Field Notes of a Rookie Sportsperson: My first dove hunt

My first dove-hunting trip as a member of the CPW Rookie Sportsperson Program (RSP) had nearly everything I could want in an outdoors weekend.
Sunset on the farm
Photo by © Travis Duncan/CPW.

My first dove-hunting trip as a member of the Colorado Parks and Wildlife Rookie Sportsperson Program (RSP) had nearly everything I could want in an outdoors weekend: camaraderie with friends, dinner of fresh game, card-playing and storytelling, camping in a beautiful and remote wildlife area and a chance to use my new skills as a hunter.

For me, it lacked just one thing . . . a dove harvest.

Like many novice dove hunters, I discovered targeting doves is like “trying to shoot electrons out of the sky.”

Yes, they are that fast. Luckily, others in our RSP group were not as slow as me, so I also learned doves are pretty tasty, in addition to being fast.

The dove hunt at the South Republican State Wildlife Area near Burlington followed weeks of preparation including classroom time with CPW wildlife officers, watching videos and practicing at the shooting range. 

And while I was disappointed at my own lack of speed with the shotgun, I can’t wait to try it again.

Hopefully, next time I’ll be joined by my daughter Natalie, who was sick the day of our RSP dove hunt.

Together, we are enjoying the RSP, a year-long mentorship program designed by CPW for people like us with little or no outdoor experience. The RSP teaches participants outdoor skills and, hopefully, inspires them to get outside and sample all the adventures available in Colorado’s great outdoors. So far this year, Natalie and I have been through Hunter Education, gone turkey hunting twice in Limon, learned about deer hunting and waterfowl hunting, gained experience shooting large-bore rifles, and been fishing out at Lake Pueblo State Park.

This past month, besides the dove hunt, I learned how to process a deer. More on that in a later post. Now about those doves . . . after purchasing my first small game license and registering for my Harvest Information Program number, I drove the three hours from Colorado Springs to the South Republican near Burlington, near the Kansas border, on Saturday, Sept. 7. I had high hopes for my first dove hunt.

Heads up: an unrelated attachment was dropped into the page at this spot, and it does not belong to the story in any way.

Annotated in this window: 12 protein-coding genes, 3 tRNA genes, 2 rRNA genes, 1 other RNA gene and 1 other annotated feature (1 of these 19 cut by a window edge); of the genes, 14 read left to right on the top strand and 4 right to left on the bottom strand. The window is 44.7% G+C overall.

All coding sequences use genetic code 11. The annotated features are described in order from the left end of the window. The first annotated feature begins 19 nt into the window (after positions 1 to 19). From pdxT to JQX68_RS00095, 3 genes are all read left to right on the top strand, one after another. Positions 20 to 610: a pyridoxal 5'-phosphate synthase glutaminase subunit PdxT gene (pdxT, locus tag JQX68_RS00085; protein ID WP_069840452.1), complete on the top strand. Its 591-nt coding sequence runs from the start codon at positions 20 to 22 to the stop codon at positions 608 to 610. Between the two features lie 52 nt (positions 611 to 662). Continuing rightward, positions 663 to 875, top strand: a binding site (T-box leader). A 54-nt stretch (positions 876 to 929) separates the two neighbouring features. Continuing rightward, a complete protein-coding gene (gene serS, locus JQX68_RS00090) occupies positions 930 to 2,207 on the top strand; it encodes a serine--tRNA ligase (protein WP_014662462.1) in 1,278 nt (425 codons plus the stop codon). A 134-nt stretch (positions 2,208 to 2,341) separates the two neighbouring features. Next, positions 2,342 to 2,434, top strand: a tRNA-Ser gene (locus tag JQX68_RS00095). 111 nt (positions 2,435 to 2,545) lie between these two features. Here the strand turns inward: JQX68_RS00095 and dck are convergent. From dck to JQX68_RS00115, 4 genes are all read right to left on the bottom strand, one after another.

Dove Hunting 101

When I arrived, District Wildlife Manager (DWM) Aaron Berscheid kicked off Dove Hunting 101 by showing our group videos of how to lead a dove when you shoot. Then he talked about equipment: a good hunting vest to hold your ammunition and any doves you harvest, a good bucket with padding to sit on, as well as sunscreen and water.

dove hunting 101 class
District Wildlife Manager (DWM) Aaron Berscheid teaches Dove Hunting 101. Photo by © Travis Duncan/CPW.

Berscheid went over dove habitat and identification. He said doves could often be found along roadsides gobbling gravel to help their digestion after eating seeds out of farm fields. Playas and areas that hold water will often attract birds.

Then DWM Ben Meier showed us how to take apart and clean a shotgun and DWM Logan Wilkins distributed shotguns to participants who didn’t yet have their own for the hunt the next morning. I was issued a Remington 870 shotgun and told my hunting party would be going out with DWM Sarah Watson the next morning.

Dove Popper

Then it was time to relax and get ready for dinner. The DWMs made dove poppers – dove breast meat wrapped in bacon, cream cheese and jalapeño peppers and grilled to perfection. The DWMs also graciously cooked up burgers and hot dogs, and the RSP participants provided the rest with potluck items we’d brought.

grilling dove poppers
Burgers and dove poppers – dove breast meat wrapped in bacon. Photo by © Travis Duncan/CPW.

After dinner, we sat around the bunkhouse, playing cards and sharing hunting photos on our phones. Finally, I retreated to my tent for the evening. I tried to sleep, but the anticipation of rising at 4 a.m. to hunt doves made it tough.

Heading Out for the Hunt

In the morning, we took the short drive to an abandoned house and silo where we set up in fields out back. It was a very crisp morning out on the eastern plains. The sun rose but then the fog rolled in and stayed all morning for our hunt.

heading out for the hunt

CPW intern Nico Dellacroce stayed with me during the hunt. I enjoyed strategizing with him on when to try flushing birds out of stands of trees and when to stay put. I got plenty of looks at doves that Saturday, but I did not manage to hit any. As the saying goes, it’s like “trying to shoot electrons out of the sky.” 

Others in our group had more luck and they gave a workout to Watson’s two Labrador retrievers, Dozer and Sage.

hunters and harvested doves

When we got back to camp, Dellacroce showed us how to clean our doves, essentially peeling the breast meat away from the rest of the body. I cleaned about six doves or so of the total and helped contribute to our RSP group’s next round of dove poppers.

Next month we’ll be going on a pheasant hunt. Hopefully they aren’t fast as electrons, too.

Travis Duncan is a public information officer for Colorado Parks and Wildlife in Denver. Travis has lived in Colorado nearly 20 years and loves the outdoors. If you have a question, please email him at

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